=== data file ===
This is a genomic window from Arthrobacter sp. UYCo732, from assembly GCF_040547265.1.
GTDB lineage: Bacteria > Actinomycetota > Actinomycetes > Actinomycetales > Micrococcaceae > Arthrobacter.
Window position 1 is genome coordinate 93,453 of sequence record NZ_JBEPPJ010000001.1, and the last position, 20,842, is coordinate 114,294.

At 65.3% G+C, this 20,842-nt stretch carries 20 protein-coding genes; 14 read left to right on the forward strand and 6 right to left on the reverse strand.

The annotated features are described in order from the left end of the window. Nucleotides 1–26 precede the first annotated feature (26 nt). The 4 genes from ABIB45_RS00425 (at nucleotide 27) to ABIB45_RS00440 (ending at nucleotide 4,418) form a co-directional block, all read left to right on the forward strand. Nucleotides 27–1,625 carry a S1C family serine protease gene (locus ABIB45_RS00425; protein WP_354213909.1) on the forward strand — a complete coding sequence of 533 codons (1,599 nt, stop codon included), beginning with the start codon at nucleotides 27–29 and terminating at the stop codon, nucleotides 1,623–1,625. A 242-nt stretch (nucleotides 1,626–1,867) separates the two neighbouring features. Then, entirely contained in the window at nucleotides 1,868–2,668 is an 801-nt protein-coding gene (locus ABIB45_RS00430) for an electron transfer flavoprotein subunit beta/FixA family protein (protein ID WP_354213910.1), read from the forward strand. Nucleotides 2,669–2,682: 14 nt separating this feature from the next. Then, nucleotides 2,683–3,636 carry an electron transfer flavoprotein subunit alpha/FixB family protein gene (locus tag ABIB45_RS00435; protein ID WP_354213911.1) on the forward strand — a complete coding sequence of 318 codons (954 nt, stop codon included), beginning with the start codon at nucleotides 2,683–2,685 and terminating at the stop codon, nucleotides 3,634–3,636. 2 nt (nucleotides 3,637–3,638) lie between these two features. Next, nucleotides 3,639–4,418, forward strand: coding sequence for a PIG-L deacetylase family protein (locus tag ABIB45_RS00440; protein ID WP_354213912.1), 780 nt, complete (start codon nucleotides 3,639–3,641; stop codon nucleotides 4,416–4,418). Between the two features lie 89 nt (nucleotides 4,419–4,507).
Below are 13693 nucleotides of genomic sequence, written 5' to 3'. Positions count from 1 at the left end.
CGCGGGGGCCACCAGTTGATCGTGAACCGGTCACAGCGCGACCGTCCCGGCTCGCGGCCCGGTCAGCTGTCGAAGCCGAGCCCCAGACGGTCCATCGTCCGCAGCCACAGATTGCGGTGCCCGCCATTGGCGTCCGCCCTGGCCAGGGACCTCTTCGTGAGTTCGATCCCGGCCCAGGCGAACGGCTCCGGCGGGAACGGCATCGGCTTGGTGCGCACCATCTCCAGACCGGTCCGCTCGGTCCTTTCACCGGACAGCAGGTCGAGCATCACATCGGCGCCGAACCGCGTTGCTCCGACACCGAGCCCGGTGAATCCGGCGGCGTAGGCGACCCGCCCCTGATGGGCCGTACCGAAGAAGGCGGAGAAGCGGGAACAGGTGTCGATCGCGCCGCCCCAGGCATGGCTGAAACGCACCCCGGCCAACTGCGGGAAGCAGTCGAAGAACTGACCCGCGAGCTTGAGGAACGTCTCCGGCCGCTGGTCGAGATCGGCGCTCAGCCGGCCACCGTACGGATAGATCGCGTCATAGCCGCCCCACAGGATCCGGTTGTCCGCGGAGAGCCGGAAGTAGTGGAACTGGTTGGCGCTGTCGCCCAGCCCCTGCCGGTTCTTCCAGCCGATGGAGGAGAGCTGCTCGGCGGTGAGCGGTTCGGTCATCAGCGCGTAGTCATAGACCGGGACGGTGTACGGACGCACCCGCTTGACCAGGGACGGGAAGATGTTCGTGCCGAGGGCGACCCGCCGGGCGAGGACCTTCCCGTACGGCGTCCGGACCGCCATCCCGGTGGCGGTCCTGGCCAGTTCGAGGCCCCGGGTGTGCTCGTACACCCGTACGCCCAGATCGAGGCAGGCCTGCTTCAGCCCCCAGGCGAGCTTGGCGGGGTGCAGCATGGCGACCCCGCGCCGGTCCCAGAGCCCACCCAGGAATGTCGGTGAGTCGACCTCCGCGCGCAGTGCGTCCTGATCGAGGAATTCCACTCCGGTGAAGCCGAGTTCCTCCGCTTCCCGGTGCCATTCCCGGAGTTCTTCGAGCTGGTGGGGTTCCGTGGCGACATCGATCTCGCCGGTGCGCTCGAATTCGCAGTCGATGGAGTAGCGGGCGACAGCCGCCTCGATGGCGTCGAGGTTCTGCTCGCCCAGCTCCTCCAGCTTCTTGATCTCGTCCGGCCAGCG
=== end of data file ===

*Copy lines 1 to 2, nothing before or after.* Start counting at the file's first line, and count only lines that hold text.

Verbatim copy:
This is a genomic window from Arthrobacter sp. UYCo732, from assembly GCF_040547265.1.
GTDB lineage: Bacteria > Actinomycetota > Actinomycetes > Actinomycetales > Micrococcaceae > Arthrobacter.